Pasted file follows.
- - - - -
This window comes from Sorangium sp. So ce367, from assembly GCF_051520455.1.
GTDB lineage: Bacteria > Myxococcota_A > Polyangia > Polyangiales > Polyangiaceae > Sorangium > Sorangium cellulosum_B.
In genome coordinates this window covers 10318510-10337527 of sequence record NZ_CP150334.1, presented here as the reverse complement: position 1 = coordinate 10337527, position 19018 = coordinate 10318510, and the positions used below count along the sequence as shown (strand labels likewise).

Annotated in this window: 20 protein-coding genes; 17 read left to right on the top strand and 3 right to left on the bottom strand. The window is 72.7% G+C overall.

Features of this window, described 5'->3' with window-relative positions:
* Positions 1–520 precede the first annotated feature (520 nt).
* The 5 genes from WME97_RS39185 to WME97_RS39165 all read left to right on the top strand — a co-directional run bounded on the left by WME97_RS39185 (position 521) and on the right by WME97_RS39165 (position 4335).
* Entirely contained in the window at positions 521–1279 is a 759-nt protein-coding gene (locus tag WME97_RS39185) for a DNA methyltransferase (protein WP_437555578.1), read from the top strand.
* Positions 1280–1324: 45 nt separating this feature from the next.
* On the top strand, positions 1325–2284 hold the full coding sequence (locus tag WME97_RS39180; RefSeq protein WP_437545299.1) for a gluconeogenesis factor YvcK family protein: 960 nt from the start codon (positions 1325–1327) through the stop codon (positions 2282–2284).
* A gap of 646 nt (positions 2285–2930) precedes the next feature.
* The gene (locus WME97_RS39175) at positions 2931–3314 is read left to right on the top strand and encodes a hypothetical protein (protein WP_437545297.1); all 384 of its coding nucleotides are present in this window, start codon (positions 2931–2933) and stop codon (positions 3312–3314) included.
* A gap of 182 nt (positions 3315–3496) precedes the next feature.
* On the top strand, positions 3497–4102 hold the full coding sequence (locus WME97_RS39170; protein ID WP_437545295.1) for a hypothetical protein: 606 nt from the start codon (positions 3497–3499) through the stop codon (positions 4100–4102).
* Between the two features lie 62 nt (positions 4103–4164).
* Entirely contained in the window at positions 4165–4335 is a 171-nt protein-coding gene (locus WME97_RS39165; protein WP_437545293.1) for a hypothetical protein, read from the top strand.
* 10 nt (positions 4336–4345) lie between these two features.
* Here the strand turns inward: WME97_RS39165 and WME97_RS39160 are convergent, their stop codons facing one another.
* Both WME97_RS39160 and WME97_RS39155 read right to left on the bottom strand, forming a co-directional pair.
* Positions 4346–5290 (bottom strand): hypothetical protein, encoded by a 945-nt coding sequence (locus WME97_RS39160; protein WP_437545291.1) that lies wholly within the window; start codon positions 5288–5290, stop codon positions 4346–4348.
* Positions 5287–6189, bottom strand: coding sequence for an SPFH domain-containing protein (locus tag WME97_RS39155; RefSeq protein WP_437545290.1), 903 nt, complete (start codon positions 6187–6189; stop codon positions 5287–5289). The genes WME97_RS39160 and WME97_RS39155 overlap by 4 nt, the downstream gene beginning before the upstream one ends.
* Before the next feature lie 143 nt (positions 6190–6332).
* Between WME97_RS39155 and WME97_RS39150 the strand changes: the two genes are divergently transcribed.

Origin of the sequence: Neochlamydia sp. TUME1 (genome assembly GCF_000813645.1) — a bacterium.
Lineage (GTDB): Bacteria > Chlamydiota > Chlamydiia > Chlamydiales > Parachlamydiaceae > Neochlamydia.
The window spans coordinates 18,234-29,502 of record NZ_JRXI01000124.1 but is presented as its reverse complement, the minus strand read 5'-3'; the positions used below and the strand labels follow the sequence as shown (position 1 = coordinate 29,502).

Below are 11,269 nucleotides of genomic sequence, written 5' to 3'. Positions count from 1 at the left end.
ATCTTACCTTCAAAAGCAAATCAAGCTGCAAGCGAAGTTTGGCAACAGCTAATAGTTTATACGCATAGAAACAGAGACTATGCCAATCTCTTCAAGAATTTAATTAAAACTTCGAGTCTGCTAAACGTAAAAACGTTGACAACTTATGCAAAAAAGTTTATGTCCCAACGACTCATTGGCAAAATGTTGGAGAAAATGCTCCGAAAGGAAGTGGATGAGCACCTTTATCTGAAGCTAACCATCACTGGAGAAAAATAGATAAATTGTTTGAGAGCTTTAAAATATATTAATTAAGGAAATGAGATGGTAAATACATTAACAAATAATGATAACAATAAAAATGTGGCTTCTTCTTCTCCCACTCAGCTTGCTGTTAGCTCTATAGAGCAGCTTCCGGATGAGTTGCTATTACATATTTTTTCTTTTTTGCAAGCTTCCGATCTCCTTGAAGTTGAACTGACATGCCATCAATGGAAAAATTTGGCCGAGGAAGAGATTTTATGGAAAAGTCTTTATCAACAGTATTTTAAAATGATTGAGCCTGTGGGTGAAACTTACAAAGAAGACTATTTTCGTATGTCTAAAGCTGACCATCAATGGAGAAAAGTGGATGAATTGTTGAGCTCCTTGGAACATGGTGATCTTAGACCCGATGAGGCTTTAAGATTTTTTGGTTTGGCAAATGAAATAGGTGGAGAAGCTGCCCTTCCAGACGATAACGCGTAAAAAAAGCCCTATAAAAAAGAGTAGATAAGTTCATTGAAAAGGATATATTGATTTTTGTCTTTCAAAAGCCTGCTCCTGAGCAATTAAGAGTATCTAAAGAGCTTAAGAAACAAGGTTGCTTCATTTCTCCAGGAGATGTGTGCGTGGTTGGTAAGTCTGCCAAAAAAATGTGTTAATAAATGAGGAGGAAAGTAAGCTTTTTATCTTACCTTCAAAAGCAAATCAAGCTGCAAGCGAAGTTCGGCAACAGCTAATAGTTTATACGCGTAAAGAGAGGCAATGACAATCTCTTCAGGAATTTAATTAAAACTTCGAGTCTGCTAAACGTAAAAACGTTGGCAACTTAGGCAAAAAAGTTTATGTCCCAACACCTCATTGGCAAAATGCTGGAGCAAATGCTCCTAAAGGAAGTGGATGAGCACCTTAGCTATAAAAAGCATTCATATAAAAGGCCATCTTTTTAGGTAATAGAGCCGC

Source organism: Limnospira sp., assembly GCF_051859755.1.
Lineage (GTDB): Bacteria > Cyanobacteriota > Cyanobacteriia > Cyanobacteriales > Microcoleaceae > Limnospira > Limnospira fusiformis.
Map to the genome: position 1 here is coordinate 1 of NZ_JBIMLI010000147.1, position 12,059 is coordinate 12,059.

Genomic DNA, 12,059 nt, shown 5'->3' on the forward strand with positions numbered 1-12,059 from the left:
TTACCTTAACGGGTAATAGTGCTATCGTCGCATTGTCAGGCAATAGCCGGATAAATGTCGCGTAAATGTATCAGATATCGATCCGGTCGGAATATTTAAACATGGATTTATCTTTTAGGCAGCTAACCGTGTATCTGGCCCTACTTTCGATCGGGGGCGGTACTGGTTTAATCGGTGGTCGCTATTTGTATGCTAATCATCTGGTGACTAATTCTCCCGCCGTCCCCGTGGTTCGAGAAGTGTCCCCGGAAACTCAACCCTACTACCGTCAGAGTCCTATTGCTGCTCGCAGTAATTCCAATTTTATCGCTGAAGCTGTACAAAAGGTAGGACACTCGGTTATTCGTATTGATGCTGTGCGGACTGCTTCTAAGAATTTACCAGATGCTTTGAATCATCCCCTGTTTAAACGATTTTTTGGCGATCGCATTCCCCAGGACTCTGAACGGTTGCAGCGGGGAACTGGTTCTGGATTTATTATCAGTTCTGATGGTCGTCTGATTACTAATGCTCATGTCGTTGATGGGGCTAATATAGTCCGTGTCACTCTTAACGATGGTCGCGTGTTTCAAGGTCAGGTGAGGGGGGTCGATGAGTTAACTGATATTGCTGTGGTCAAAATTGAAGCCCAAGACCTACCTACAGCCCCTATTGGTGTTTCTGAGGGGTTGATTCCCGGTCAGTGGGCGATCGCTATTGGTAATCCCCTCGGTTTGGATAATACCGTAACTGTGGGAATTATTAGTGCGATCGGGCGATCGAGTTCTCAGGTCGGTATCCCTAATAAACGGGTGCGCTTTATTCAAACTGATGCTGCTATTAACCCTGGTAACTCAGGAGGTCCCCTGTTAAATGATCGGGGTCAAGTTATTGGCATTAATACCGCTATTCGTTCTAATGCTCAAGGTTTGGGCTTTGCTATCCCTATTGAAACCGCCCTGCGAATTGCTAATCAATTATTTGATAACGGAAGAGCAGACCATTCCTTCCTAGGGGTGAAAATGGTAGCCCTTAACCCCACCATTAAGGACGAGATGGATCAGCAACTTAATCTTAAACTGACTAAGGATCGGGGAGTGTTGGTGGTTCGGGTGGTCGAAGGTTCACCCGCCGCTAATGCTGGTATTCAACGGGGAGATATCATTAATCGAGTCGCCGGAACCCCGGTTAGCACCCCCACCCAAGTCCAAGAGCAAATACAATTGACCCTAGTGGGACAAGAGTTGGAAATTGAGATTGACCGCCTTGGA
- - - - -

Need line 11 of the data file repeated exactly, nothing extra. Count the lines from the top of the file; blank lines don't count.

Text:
* A gap of 646 nt (positions 2285–2930) precedes the next feature.